Based on the readings by Matthews (2009), McBurnie (2007) and Lazaris (2009) the following criteria have been considered important for effective library website design.
- Keep website interesting by regularly changing content, and using icons, photos, banners, videos to break up text and make visually appealing.
- Place fresh interesting promotional information where people will see it – central and at the top of the page.
- Place the services or functions people want to use in readily accessible places (easy navigation).
- Use photos to convey library features and reduce website clutter.
- Have a search box on every page.
- Multiple ways or paths to services or website functions to aid navigation.
- Make mobile device friendly or compatible.
- Segment – provide web pages for different audiences such as children. Important aspects of website design for younger children are:-
- use of colour, sound & video,
- easy navigation,
- providing interaction and play,
- promoting education,
- carry out useability tests by children.
This criterion has been used to evaluate the Glenelg Libraries website at http://www.glenelglibraries.vic.gov.au . The website is visually interesting; it has used pictures, photos, icons to convey meaning breaking up the text. Although photos drew attention to library items, none illustrated library features. Promotional information is place in the prime spot catching attention, although some variations in display were noted using different web browsers.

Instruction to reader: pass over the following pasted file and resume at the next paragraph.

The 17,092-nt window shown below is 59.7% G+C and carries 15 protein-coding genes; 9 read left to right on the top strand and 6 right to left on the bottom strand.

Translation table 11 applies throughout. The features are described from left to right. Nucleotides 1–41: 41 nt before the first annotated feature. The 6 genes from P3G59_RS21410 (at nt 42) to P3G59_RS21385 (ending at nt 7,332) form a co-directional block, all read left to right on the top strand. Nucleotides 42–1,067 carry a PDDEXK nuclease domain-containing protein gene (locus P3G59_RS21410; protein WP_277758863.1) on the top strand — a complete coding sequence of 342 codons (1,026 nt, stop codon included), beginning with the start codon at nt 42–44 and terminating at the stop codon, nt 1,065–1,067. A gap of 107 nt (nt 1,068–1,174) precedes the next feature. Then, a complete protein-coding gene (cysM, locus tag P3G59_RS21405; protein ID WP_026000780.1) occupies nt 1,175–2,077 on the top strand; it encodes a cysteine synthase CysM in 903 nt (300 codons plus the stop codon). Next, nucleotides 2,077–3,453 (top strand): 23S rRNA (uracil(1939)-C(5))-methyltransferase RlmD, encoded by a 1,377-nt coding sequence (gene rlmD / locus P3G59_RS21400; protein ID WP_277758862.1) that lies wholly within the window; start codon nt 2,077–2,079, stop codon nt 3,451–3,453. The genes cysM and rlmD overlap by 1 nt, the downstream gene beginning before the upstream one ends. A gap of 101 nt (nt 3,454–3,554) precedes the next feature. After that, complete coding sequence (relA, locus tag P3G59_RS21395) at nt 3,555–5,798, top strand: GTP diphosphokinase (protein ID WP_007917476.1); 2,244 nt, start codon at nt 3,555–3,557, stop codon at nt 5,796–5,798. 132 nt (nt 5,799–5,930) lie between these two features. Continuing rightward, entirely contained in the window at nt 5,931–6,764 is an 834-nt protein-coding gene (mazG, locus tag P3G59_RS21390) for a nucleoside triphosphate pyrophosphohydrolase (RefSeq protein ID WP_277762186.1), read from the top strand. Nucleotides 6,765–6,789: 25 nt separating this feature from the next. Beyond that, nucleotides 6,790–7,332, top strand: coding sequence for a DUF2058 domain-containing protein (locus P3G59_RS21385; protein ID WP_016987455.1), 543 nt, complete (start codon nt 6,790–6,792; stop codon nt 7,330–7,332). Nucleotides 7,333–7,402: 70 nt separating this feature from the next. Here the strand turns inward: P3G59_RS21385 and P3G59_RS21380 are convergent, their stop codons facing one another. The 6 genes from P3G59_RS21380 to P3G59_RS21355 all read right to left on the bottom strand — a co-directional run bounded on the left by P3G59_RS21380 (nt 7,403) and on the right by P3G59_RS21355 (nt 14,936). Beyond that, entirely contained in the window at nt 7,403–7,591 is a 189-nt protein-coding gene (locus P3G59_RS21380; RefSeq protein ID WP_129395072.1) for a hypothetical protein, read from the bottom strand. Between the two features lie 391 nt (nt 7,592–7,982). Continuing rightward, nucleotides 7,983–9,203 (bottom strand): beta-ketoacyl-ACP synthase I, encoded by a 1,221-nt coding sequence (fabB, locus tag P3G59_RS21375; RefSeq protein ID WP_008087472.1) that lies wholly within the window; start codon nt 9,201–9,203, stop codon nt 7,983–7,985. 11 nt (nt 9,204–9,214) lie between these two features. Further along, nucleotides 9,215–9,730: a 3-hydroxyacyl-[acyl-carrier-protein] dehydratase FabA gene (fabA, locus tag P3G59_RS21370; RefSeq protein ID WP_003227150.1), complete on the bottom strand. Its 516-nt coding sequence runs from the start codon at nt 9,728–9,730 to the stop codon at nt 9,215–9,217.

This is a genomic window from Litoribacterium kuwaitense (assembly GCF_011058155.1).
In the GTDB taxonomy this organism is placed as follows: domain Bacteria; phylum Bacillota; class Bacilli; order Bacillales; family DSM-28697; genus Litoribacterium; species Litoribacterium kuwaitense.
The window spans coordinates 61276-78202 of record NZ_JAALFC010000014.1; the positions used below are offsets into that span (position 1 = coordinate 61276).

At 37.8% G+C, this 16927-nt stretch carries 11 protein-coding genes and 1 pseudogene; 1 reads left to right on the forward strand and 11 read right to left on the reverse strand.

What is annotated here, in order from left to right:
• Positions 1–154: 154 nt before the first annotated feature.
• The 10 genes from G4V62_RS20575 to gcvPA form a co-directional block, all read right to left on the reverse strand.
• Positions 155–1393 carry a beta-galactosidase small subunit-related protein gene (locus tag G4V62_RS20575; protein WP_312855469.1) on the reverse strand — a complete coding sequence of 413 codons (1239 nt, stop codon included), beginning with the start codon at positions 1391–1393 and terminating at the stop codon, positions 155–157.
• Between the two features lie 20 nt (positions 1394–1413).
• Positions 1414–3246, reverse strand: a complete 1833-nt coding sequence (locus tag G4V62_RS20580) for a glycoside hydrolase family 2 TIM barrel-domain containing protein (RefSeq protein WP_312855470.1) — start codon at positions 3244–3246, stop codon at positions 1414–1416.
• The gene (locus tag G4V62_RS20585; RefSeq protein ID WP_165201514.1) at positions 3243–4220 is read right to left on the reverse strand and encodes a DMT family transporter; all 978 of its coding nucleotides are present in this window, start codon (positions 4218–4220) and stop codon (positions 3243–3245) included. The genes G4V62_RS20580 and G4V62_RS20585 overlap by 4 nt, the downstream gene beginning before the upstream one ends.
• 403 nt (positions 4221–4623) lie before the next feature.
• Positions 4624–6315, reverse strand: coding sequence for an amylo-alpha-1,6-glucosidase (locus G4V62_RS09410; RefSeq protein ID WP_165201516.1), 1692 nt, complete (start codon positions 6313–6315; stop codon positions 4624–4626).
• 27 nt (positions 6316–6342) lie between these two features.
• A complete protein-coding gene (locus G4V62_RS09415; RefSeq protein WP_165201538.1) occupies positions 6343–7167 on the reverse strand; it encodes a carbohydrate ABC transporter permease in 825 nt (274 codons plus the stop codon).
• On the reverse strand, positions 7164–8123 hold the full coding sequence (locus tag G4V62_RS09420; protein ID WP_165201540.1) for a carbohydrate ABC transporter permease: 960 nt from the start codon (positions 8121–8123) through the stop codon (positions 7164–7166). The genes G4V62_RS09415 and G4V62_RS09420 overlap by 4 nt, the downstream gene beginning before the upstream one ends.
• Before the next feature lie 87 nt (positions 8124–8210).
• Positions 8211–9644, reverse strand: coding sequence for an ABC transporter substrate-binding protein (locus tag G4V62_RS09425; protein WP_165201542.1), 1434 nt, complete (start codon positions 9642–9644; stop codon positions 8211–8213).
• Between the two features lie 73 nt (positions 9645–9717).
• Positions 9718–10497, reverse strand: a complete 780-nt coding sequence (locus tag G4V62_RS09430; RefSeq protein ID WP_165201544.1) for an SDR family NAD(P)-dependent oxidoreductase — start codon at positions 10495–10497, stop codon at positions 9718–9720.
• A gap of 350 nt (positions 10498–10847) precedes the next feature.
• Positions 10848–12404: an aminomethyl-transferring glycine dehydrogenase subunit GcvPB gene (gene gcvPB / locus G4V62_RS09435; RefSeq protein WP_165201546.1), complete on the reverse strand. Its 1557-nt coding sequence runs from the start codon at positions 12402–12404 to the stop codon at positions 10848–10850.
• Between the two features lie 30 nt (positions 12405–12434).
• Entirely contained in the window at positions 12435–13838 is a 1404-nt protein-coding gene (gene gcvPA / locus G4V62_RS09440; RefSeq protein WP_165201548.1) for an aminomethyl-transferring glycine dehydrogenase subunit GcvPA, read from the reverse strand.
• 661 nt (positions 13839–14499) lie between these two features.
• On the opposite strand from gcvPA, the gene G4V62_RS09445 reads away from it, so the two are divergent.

The website clearly has been made mobile device friendly. Most options had multiple ways to navigate to a function or service. A search box is present on the home page but display problems stopped me from viewing full function and results did not appear to be displayed.
There was a “Kid’s Stuff” page but this wasn’t especially designed for children but it did provide links to educational and play activities for children and information for parents. Improvements could be using the criteria to designing a page for children as the audience featuring the resources the library is providing just for them, separating the parent information.
Other improvements could be making common functions easier such as renew your books on the home page. This was called “Login to your account” within the catalogue and on the home page reference was made to renewing, reserving or reviewing items but it was in the context of mobile devices.
Lazaris, L. (2009). Designing websites for kids: Trends and best practise. Smashing Magazine, (November 27). Retrieved from http://www.smashingmagazine.com/2009/11/27/designing-websites-for-kids-trends-and-best-practices/
Matthews, B. (2009). Web design matters: Ten essential tips for any library site. Library Journal, (February 15). Retrieved from http://www.libraryjournal.com/article/CA6634712.html?industryid=47126
McBurnie, J. (2007). Your online identity: Key to marketing and being found. FUMSI, (October). Retrieved from http://web.fumsi.com/go/article/share/2510